thanks for your useful videos, especially for who just started working with VHDL. how its possible to measure the time for each lap, actual lap,and the time of the previous:
laps 9…0, 9…0
minutes two digits 5…0, 9…0
seconds two digits 5…0, 9…0
for Racing clock

1. Hello Mary,

You would have to add some additional code at the end of the process, but within the If-not-in-reset enclosure.

if lap_button = '1' then
Lap1Seconds <= Seconds;
Lap1Minutes <= Minutes;
Lap1Hours   <= Hours  ;
Ticks   <= 0;
Seconds <= 0;
Minutes <= 0;
Hours   <= 0;
end if;


I’m thinking something like in the above example where we save the current time values when the Lap/Stop button is pressed, and at the same time reset the counters. That’s how a stopwatch behaves, right?

To save several laps for each button press, you will have to extend the example. I’m sure you can figure out something. ?

7. Damien says:

Why do you use a synchronous reset?

1. I use synchronous reset because the FPGA vendors generally recommend it. I avoid asynchronous reset unless I have a specific reason to use it.

Sync reset makes it easier to meet timing because the tool can automatically derive constraints for signals within each module. If a global sync reset is too slow, you can deal with that by bringing some modules out of reset before others while maintaining the sync reset internally in each module.

8. Harsh Agrawal says:

Hi, can you please tell me if there is a fix for bidirectional pins that you are using.
I mean if i club the same code together with other components in order to form a top level architecture , my modelsim shows an issue for creating the design as design errors.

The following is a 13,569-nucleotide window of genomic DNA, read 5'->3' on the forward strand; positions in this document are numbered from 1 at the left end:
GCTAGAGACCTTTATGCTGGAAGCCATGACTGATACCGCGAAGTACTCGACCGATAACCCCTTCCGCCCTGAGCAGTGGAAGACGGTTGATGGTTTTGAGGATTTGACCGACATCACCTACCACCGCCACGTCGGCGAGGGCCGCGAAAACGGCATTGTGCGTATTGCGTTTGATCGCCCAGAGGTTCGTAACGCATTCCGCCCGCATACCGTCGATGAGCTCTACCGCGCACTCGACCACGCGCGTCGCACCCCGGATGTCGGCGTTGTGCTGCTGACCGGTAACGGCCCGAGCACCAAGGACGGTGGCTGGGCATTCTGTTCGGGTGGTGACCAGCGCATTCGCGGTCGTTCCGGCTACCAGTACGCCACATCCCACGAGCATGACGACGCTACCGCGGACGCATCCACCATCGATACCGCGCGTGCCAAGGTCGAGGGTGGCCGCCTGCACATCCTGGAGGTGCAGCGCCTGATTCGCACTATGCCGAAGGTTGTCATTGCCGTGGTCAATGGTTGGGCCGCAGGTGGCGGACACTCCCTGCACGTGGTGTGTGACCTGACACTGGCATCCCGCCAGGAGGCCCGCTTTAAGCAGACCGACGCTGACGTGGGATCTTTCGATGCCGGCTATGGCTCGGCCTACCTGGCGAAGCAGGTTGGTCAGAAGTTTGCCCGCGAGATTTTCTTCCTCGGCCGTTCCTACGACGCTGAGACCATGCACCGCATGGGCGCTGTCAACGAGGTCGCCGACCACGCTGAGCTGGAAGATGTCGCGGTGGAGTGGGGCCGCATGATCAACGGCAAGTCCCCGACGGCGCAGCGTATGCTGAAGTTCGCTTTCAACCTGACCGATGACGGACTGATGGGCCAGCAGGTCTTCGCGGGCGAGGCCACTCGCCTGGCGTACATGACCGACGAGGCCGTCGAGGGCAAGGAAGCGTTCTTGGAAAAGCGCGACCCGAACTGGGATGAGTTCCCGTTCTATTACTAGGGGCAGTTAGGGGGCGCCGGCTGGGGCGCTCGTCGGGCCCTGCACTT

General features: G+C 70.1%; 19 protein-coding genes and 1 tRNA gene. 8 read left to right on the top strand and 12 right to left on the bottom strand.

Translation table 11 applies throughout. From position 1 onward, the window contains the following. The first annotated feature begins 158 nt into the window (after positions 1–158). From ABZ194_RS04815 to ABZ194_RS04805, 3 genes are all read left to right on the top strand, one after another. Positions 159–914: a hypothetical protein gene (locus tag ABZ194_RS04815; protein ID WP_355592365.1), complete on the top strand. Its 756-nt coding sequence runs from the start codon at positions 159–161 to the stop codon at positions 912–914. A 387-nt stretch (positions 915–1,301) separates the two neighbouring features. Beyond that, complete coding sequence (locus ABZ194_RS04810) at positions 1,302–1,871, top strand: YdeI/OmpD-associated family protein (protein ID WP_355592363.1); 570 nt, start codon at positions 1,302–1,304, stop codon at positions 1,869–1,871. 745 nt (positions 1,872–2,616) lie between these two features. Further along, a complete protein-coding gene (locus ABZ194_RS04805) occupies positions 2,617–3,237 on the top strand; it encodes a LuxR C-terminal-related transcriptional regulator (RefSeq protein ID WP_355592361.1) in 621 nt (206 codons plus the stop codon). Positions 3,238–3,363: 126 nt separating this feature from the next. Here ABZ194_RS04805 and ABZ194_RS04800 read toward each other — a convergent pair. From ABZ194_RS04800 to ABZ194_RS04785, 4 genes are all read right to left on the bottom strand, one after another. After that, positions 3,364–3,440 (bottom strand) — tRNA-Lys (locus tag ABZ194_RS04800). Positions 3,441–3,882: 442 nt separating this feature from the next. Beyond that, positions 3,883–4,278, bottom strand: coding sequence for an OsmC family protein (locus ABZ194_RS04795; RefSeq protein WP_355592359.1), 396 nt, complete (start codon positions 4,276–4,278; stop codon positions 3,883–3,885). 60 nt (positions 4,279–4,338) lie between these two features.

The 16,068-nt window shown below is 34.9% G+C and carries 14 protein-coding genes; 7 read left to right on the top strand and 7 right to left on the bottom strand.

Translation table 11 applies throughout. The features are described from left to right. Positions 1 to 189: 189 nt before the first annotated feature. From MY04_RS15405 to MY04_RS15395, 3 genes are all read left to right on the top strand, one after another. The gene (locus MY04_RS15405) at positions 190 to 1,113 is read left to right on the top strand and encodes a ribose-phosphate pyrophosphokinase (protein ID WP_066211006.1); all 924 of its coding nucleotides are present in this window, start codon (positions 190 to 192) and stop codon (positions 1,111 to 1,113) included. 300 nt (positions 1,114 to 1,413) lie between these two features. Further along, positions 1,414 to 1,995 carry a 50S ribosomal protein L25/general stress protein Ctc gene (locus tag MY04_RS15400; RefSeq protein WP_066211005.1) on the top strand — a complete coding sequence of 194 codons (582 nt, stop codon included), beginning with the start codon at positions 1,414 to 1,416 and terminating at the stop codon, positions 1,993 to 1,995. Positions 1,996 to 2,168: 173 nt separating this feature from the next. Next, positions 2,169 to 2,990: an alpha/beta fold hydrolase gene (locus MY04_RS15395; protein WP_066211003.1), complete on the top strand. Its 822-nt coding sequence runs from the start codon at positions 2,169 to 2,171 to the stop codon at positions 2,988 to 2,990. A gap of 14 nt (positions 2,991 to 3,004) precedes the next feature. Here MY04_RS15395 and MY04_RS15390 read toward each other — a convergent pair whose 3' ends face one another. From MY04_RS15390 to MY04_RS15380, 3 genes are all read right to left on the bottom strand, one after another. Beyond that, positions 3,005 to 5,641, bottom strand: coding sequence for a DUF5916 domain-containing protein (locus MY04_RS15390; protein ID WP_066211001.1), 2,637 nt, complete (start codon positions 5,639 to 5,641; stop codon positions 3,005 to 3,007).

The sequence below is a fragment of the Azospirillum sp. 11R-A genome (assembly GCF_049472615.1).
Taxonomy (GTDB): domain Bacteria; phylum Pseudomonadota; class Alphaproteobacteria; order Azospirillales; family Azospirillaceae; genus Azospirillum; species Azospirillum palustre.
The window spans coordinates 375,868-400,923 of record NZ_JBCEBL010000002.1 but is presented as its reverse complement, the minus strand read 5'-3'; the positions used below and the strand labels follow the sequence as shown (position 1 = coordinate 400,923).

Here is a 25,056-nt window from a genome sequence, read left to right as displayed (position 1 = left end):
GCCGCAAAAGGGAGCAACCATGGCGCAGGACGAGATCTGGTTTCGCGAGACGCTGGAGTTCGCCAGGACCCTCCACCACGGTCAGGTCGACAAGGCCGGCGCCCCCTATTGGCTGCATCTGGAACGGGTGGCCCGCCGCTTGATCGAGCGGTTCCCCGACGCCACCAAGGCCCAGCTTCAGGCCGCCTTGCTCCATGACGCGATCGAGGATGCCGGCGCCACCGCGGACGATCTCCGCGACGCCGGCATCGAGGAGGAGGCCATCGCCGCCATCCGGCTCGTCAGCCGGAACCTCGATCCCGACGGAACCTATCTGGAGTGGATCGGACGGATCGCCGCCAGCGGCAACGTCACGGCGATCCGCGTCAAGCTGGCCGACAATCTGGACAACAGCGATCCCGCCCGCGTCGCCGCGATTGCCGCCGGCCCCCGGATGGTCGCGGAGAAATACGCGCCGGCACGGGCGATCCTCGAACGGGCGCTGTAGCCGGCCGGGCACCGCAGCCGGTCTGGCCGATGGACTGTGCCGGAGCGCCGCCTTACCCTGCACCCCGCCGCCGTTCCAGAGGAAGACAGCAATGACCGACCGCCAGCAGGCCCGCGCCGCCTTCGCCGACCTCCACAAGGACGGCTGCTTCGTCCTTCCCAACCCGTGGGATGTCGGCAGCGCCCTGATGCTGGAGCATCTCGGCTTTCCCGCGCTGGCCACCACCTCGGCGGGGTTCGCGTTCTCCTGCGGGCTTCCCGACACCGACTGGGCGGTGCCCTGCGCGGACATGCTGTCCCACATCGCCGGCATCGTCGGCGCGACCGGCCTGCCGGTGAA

please tell me an alternative substitute to do this timer thing without the bidirectional assignments.

1. Hello, Harsh. You can set the VHDL version for that .vhd file to ‘2008’. Then you can change the mode of the Seconds, Minutes, and Hours entity signals to ‘out’. You can read outputs in VHDL-2008.

The other way is to create a shadow signal and use that instead. Then you simply assign to the real entity output in a concurrent process.

-- Use this signal everywhere instead of 'Seconds'
signal Seconds_internal : integer;

begin

-- Copy the shadow signal to the real output
Seconds <= Seconds_internal;

9. Wisnu says:

Hello, i tried to run your Tech Bench but the Quartus gave me an error that says

Error (10398): VHDL Process Statement error at T18_TimerTb.vhd(39): Process Statement must contain only one Wait Statement

im using Quartus 2

1. That’s because you tried to synthesis the testbench. You must mark the testbench for simulation only and run it in a VHDL simulator like ModelSim/Questa.

1. Wisnu says:

so i cant run this program in Quartus ?